Janjira Thaipadungpanit: Molecular diagnosis and bacterial genotyping
A molecular microbiologist, Dr Janjira’s research focusses on using bacterial typing based on genome to confirm which disease is present in a patient. She aims to develop a single whole genome sequence type test using mutliple-PCR assays that can determine from a single sample of blood what bacteria or viruses are present in a patient’s blood – thereby speeding up diagnosis and potentially saving lives in resource-limited settings.
My name is Janjira Thaipadungpanit, I am the Head of Molecular Microbiology at MORU; I do bacterial typing based on genome. We do molecular diagnosis based on real time PCR. Molecular diagnosis is an important laboratory tool: we can confirm which disease people have – something that a microbiology lab or blood culture cannot tell you.
For example, rodents carry leptospira with no symptoms, but leptospira from rat urine contaminates the environment. People acquire the leptospirosis infection by contact with the contaminated environment or by direct contact with infected animals. People at risk of leptospirosis – or melioidosis – are farmers who work daily in rice paddy fields, or fish in a pond. Leptospirosis can lead to multiple organ failure, and in a quarter of cases leads to death.
We have many infections or diseases in this region, and normally we have to do nine PCR assays per patient sample. We don’t get enough blood to get all the DNA to cover all the tests that we need to do. We need to develop a test that can do mutliple-PCR that can diagnose more than one test at the same time to save time and to save the DNA or blood from patients. If we could develop a single diagnostic test based on whole genome sequence, a test that uses one sample of blood to diagnose for every virus or bacteria, that would be better. This is the challenge, and we would like to develop that.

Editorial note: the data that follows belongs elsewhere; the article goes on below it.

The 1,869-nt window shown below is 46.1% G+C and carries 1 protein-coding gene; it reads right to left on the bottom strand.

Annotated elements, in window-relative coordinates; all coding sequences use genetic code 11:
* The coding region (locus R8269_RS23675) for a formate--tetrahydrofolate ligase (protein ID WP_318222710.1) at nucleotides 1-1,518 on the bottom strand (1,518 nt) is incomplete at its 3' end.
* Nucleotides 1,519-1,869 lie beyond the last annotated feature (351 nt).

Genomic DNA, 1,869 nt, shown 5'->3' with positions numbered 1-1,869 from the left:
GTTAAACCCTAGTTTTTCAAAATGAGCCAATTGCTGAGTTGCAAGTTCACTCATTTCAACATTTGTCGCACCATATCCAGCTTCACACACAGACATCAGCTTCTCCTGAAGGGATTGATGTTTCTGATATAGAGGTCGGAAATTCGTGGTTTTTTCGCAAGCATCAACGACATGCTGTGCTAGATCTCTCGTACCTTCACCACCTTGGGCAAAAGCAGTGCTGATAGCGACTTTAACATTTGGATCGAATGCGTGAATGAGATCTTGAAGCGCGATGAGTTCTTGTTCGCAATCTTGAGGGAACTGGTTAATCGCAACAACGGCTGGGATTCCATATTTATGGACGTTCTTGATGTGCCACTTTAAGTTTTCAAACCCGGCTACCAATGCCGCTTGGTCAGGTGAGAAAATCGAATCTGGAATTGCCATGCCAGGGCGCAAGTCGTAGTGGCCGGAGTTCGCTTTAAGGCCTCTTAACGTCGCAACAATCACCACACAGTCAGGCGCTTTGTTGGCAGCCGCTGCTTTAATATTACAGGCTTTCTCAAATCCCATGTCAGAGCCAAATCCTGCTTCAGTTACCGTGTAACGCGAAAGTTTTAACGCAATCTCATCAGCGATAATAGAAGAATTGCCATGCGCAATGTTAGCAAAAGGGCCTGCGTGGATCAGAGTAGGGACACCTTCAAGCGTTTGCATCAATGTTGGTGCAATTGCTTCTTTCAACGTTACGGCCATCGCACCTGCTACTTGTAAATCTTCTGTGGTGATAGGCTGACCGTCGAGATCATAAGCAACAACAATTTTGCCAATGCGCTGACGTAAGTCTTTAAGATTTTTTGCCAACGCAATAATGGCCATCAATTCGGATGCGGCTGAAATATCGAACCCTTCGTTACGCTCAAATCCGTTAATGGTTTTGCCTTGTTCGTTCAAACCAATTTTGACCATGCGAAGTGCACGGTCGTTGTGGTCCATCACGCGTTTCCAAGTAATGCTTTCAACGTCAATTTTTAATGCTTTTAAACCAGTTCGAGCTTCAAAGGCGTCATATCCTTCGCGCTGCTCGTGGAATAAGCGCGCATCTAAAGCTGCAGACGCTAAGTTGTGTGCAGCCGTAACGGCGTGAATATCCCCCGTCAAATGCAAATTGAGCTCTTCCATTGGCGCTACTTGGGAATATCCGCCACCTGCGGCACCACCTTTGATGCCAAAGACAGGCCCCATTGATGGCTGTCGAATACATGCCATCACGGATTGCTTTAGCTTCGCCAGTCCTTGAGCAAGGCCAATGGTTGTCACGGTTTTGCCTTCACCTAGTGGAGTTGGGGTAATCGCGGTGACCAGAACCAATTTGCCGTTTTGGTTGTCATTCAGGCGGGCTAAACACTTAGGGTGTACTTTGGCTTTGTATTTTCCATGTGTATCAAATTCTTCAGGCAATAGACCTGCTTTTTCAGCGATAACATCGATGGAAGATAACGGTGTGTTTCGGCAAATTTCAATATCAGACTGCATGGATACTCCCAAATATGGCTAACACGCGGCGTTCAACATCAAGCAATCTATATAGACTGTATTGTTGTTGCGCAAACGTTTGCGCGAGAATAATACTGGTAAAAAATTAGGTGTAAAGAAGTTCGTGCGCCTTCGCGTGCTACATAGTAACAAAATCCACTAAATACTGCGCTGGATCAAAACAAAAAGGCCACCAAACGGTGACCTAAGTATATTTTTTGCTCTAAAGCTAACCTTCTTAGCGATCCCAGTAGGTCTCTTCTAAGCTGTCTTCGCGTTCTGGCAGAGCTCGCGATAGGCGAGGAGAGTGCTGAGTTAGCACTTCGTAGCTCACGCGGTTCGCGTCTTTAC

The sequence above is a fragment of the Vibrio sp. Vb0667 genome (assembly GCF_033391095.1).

Q: What is it like working with international scientists, people from other cultures?
Janjira Thaipadungpanit: I am really happy that I have the opportunity to work here at MORU. Scientists here have time to sit and talk to juniors. When we have questions – what do you think? – then they explain, they listen to you. I think it’s a very beautiful, good environment. They don't block your brain, or say you don’t think. That is what I love about MORU and all the people here.
Q: How do you feel when your research has an impact on patients?
JT: I feel that what I did is very useful. My research is useful right now for the Thai people. But when it is cited in another country, then it means that it is useful to another country’s people as well. Then, for me, I think, I will be a super girl, and that I helped humanity.
This interview was recorded in February 2017